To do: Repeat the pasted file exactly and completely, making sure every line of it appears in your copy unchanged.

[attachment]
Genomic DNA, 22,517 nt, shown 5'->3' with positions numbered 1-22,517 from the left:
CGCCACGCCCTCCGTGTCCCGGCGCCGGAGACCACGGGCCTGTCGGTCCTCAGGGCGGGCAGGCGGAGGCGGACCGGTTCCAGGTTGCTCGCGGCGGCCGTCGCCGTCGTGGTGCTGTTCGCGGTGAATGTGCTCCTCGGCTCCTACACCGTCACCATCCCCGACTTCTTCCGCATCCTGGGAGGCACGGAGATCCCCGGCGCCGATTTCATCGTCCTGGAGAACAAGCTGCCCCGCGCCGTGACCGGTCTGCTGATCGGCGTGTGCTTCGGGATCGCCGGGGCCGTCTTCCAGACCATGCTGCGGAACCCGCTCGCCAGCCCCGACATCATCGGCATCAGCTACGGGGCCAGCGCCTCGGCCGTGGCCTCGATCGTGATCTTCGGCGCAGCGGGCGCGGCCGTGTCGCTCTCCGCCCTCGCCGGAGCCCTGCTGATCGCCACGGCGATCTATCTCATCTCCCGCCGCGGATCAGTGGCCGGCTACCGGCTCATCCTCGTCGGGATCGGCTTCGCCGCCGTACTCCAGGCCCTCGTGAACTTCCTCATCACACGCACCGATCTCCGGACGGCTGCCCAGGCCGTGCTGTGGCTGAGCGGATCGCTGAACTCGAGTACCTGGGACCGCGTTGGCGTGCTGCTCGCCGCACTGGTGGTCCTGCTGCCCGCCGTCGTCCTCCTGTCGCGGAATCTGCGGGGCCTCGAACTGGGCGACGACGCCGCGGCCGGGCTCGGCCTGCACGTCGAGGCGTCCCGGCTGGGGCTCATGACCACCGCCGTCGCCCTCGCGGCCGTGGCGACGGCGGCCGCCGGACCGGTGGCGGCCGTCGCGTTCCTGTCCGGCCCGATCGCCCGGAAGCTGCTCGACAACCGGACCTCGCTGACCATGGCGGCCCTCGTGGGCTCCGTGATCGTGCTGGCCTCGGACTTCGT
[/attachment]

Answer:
Genomic DNA, 22,517 nt, shown 5'->3' with positions numbered 1-22,517 from the left:
CGCCACGCCCTCCGTGTCCCGGCGCCGGAGACCACGGGCCTGTCGGTCCTCAGGGCGGGCAGGCGGAGGCGGACCGGTTCCAGGTTGCTCGCGGCGGCCGTCGCCGTCGTGGTGCTGTTCGCGGTGAATGTGCTCCTCGGCTCCTACACCGTCACCATCCCCGACTTCTTCCGCATCCTGGGAGGCACGGAGATCCCCGGCGCCGATTTCATCGTCCTGGAGAACAAGCTGCCCCGCGCCGTGACCGGTCTGCTGATCGGCGTGTGCTTCGGGATCGCCGGGGCCGTCTTCCAGACCATGCTGCGGAACCCGCTCGCCAGCCCCGACATCATCGGCATCAGCTACGGGGCCAGCGCCTCGGCCGTGGCCTCGATCGTGATCTTCGGCGCAGCGGGCGCGGCCGTGTCGCTCTCCGCCCTCGCCGGAGCCCTGCTGATCGCCACGGCGATCTATCTCATCTCCCGCCGCGGATCAGTGGCCGGCTACCGGCTCATCCTCGTCGGGATCGGCTTCGCCGCCGTACTCCAGGCCCTCGTGAACTTCCTCATCACACGCACCGATCTCCGGACGGCTGCCCAGGCCGTGCTGTGGCTGAGCGGATCGCTGAACTCGAGTACCTGGGACCGCGTTGGCGTGCTGCTCGCCGCACTGGTGGTCCTGCTGCCCGCCGTCGTCCTCCTGTCGCGGAATCTGCGGGGCCTCGAACTGGGCGACGACGCCGCGGCCGGGCTCGGCCTGCACGTCGAGGCGTCCCGGCTGGGGCTCATGACCACCGCCGTCGCCCTCGCGGCCGTGGCGACGGCGGCCGCCGGACCGGTGGCGGCCGTCGCGTTCCTGTCCGGCCCGATCGCCCGGAAGCTGCTCGACAACCGGACCTCGCTGACCATGGCGGCCCTCGTGGGCTCCGTGATCGTGCTGGCCTCGGACTTCGT